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Running Head: Online Game Addiction

Perception of and Addiction to Online Games as a Function of Personality Traits

Searle Huh
University of Southern California
Nicholas David Bowman
Michigan State University

Online Publication Date: April 26, 2008
Journal of Media Psychology, V 13, No. 2, Spring, 2008


With the growing popularity of online video games, there have been anecdotal reports suggesting that these games are highly addictive, with some gamers spending in excess of 40 to 50 hours per week playing. Thus, research into the individual characteristics that lead to excessive play is warranted. This paper examines two individual variables – personality and perceptions of media – and explores how they relate to online game play, specifically online game addiction. By presenting a revised metric for online game addiction, this paper explores the relationship between addiction and both personality and perception. Online addiction is presented in this paper as a process addiction with four unique factors: perceived social sanctions, excessive play, uncontrollable play, and displacement. Both personality and perception are found to be significantly associated with online game addiction. These results are interpreted and discussed, and future research direction is suggested.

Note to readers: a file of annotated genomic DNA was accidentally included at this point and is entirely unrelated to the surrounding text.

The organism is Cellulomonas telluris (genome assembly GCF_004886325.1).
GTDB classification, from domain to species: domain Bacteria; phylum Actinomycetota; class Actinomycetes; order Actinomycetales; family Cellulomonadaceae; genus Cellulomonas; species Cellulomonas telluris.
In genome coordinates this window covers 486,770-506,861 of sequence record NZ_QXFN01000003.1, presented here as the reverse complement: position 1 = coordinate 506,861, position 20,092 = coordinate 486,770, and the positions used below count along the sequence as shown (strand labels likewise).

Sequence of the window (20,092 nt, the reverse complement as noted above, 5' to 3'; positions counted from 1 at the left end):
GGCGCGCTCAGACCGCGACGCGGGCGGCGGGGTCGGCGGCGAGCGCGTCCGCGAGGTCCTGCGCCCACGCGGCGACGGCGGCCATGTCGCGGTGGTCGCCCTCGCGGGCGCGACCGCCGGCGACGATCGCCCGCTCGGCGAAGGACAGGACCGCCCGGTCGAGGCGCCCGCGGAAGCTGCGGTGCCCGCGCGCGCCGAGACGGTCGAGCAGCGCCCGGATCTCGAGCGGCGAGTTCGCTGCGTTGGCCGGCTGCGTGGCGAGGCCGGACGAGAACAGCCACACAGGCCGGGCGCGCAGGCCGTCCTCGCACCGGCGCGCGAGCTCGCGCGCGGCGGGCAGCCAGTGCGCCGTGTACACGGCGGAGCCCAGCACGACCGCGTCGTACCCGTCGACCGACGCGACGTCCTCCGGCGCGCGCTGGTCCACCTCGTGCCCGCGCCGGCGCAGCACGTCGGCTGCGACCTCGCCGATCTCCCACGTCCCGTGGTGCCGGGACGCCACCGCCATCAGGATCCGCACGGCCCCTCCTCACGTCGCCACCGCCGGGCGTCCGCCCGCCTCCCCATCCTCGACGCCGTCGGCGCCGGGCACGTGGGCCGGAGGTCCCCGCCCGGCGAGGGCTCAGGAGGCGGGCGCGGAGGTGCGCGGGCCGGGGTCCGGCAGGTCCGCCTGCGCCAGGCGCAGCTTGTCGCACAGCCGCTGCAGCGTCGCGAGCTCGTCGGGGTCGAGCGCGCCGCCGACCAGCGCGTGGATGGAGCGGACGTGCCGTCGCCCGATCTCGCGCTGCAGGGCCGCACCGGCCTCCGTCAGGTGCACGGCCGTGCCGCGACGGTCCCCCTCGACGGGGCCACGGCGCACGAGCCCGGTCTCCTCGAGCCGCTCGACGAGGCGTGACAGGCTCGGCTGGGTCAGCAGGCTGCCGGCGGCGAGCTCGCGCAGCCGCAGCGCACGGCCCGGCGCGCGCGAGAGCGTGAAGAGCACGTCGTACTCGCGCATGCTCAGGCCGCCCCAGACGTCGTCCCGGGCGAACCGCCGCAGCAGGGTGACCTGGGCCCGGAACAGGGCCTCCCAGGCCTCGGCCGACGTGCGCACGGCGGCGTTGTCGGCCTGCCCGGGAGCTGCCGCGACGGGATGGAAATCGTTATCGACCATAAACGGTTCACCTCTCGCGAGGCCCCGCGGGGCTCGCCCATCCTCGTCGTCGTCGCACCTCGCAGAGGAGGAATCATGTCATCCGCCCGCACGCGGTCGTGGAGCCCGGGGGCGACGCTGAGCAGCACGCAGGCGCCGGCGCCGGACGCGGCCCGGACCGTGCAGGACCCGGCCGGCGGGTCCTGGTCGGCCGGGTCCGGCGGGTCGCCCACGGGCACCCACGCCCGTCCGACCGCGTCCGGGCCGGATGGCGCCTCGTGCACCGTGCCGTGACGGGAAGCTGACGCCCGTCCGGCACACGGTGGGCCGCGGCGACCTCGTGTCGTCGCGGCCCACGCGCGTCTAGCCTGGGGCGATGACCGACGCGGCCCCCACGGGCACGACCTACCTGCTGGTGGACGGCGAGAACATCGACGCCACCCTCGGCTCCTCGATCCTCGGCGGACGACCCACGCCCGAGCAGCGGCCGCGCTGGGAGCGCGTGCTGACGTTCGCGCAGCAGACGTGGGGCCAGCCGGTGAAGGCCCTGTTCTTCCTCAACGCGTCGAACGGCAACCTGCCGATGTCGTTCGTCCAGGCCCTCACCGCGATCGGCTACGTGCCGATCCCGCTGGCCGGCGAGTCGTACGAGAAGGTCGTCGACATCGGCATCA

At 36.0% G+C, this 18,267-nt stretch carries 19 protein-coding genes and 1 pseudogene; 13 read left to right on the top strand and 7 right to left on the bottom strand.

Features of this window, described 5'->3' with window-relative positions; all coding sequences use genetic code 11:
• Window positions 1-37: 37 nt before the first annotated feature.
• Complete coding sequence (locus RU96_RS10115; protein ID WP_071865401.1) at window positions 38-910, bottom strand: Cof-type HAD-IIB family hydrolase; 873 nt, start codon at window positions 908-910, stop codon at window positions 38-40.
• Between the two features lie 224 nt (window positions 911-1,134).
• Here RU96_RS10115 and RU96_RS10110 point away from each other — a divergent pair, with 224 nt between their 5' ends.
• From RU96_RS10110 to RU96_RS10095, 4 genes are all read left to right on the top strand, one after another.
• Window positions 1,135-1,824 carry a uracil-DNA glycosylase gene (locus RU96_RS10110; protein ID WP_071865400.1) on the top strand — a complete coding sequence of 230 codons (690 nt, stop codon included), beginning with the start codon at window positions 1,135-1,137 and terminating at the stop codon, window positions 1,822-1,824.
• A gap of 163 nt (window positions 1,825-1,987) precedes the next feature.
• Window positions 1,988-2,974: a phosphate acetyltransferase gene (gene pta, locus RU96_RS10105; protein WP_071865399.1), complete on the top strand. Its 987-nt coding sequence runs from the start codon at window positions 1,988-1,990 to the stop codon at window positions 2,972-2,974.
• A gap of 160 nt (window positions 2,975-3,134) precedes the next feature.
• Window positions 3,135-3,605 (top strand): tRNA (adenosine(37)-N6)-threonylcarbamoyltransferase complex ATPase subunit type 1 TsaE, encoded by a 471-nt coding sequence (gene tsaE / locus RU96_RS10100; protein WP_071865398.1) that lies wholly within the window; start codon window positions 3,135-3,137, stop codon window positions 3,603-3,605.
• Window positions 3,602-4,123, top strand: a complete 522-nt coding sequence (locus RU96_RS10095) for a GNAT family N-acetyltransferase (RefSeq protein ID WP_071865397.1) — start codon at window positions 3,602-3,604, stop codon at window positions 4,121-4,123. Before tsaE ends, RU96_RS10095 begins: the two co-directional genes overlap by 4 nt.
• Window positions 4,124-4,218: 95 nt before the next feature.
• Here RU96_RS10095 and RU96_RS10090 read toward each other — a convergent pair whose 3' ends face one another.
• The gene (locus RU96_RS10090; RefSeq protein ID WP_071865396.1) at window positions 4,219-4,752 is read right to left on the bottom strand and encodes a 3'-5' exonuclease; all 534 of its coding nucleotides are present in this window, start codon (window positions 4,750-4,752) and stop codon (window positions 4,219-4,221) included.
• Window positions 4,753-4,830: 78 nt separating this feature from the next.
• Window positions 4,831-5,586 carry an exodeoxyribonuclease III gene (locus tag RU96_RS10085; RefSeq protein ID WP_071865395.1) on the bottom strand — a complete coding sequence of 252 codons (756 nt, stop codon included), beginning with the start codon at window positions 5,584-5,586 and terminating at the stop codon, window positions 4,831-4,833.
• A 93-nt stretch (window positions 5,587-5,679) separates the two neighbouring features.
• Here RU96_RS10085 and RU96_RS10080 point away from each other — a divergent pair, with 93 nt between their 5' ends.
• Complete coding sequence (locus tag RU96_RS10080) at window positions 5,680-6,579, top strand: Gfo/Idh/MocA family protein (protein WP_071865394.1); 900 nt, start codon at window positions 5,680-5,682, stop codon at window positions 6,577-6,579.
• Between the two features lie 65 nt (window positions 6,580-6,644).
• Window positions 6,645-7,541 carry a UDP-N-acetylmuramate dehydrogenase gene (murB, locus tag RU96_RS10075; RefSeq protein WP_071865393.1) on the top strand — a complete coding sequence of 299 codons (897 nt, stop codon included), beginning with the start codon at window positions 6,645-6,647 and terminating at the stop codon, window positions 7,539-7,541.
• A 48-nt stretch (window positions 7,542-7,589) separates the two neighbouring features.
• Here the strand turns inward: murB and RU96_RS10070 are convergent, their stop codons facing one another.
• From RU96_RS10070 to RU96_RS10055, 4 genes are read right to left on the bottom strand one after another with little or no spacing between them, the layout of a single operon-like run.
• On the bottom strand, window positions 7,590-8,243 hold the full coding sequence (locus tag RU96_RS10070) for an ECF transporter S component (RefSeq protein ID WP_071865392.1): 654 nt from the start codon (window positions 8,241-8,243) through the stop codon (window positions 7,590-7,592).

Keywords: online game addiction, Big Five personality traits, media perception, MMOs Perception and Addiction of Online Games as a Function of Personality Traits Computer games as a leisure activity have become an ever-increasing part of many young people’s day-to-day lives (Griffiths & Davis, 2005; Durkin, 2006). More recently, with the rapid diffusion of broadband Internet services and high-end graphic cards for computers and console systems, online video games – games played over certain online networks (primarily the Internet) – have become more popular and attractive than ever before (Sherry & Bowman, in press). According to a white paper from the Korea Game Industry Agency (2007), the world market for online video games increased from $ 2.1 billion in 2003 to $ 5.7 billion in 2006, representing a nearly three times market increase in less than half a decade. A recent AC Nielsen study reported that, of the 65 million active online gamers, over 15 million are over the age of 45 (as cited by Gonsalves, 2006), and over 64 percent – almost two-thirds – are female (as cited by Klepek, 2006). The same report found that, of the leisure time available to adolescents (about 55 hours per week), nearly 25 percent of this time was spent with video games (as cited by PRNewswire, 2006). In short, online gaming has swiftly emerged as a popular and successful source of entertainment and play for people of all ages. The majority of video game research has focused on perceived negative effects of video game play due to the content of the games, as social scientists have focused their efforts on investigating the proposed relationship between violent content and aggressive outcomes (Anderson & Bushman, 2001; Calvert & Tan, 1994; Jansz, 2005; Sherry, 2001a). Although online games often contain similar acts of violence, recent anecdotal evidence has suggested another negative behavioral effect that these games may pose, that of addiction. The Washington Post reports that, in 2005, at least 10 people in Korea died as a result of excessive game play, including one man who was found dead in an Internet café after allegedly playing for over 50 hours with few breaks (Khazan, 2006). Stories such as these have raised concerns from government agencies and citizens groups, who wish to better understand the dynamics of online game play, especially those variables that lead to online game addiction. The present study investigates the potential for personality traits – which have been shown to significantly predict media use patterns – to similarly predict individual’s perceptions of and dependency on online video games. Attributes of...
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